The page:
“Give me six hours to cut down a tree and I will spend the first four sharpening the axe”.

As in all spheres of the business world, in franchising, it pays to be prepared. Whether you’re a prospective franchisee looking to join a franchise network, or a franchisor seeking to issue a new grant, there are some simple steps you should first complete. Below, we set out what due diligence franchisors should first undertake.

1. Get Resumes and References

Just like with any job, a prospective franchisee will be a representation of your brand, so it’s important to ensure they have the required skills, experience and references as any employee.

2. Undertake a Financial Analysis

Here, you should request details of other sources of income, assets and liabilities. Going into business with a franchisee who is in financial trouble isn’t just risky, it could also leave you carrying some of that debt. You should undertake this analysis for all franchisee entities and their associated companies, and any individual guarantors.

3. Ensure the Franchisee Offers Proper Security 

The Personal Property Securities Act provides a mechanism to secure your interest against personal property, including the business’ assets. You should also seek personal guarantees. When that’s complete, it’s prudent to undertake, as a minimum, a PPSR search, property and ASIC searches and a bankruptcy search of all relevant parties. Your franchise lawyer can assist you with this.

4. Get Online and Search, Search, Search!

The Internet contains a seemingly endless amount of information. Simply Googling someone can be pretty eye-opening, and one would have to question if you want to go into business with a person with a string of failed businesses behind them, or who is subject to less than favorable press.

5. Interview the Prospective Franchisee

Although interviewing your prospective franchisee sounds so simple, it’s important! Make sure this is a person who understands the business, will present the business well, and who has in place a proper framework for implementing the business successfully.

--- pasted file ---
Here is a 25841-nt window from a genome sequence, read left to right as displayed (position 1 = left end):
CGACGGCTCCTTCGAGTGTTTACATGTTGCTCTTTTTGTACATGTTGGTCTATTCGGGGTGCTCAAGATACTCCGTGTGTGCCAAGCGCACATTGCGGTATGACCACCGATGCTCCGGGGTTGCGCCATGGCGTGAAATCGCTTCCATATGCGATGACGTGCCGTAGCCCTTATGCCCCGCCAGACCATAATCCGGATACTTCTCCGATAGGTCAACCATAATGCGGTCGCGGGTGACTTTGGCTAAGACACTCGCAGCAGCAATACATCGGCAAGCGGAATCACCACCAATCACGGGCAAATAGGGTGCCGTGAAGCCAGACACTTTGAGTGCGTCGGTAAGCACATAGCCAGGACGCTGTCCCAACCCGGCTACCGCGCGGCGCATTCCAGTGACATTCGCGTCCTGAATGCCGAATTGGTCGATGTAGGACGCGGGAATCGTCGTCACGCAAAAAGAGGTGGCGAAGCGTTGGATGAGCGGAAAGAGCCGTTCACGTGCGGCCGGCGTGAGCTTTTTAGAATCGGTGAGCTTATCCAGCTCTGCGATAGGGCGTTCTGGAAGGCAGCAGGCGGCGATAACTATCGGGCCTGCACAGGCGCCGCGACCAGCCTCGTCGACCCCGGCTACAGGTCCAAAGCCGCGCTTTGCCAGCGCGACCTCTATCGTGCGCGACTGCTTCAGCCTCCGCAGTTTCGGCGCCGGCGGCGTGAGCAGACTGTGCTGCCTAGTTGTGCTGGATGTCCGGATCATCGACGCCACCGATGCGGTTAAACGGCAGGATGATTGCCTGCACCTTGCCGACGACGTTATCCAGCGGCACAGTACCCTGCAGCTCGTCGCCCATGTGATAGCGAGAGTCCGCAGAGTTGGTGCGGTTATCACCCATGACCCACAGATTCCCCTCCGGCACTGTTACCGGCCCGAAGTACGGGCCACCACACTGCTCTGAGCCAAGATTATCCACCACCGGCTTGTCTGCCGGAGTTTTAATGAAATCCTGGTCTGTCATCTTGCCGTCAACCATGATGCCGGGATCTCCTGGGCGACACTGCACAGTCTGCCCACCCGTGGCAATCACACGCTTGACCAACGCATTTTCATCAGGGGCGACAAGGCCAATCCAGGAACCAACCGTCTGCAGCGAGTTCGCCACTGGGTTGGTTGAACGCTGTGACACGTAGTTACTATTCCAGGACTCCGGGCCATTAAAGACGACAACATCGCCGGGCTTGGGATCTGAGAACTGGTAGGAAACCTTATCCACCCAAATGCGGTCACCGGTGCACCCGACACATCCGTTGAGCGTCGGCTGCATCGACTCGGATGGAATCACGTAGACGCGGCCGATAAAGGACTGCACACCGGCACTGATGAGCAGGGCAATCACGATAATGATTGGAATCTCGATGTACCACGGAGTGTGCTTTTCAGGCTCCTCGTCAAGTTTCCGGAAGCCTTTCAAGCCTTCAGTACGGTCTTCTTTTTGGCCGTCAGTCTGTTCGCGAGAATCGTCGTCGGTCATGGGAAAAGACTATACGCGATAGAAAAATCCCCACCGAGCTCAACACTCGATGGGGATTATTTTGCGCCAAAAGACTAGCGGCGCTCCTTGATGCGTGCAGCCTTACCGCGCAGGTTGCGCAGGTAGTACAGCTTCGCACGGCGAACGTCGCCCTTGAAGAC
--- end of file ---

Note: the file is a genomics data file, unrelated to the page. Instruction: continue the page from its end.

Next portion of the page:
6. Require the Franchisee to Submit a Business and Marketing Plan

This enables you to confirm that the franchisee understands what they are signing up for. The marketing plan, for example, should list prospective clients/customers, the intended launch and local area marketing, and any existing networks the franchisee can leverage to the benefit of the franchise business. It also, on a higher level, allows you to analyse the franchisee’s business skill and acumen and understand the market in which the franchise business operates.

7. Get Professional Advice

If you’re not quite sure how to interpret the financial material provided, or just how to register that PPSR interest, professional advisors can be invaluable in ensuring you are adequately informed and protected. 

8. Look at Their Work

You shouldn’t overlook a franchisee’s prior work. We know this sounds simple, but if you run a franchise in the fitness industry, for example, have the prospective franchisee provide you with an example of their work – from exercise and nutrition plans to videos of them training in action. As these people will be representing your brand, it is vital they are the right fit.

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Following these tips provides a practical way of investigating the transaction and the other party before forming a legal relationship. If you have any questions or require any assistance with completing your due diligence process, let our franchise lawyers know on 1300 544 755.

Emma Jervis

Next Steps

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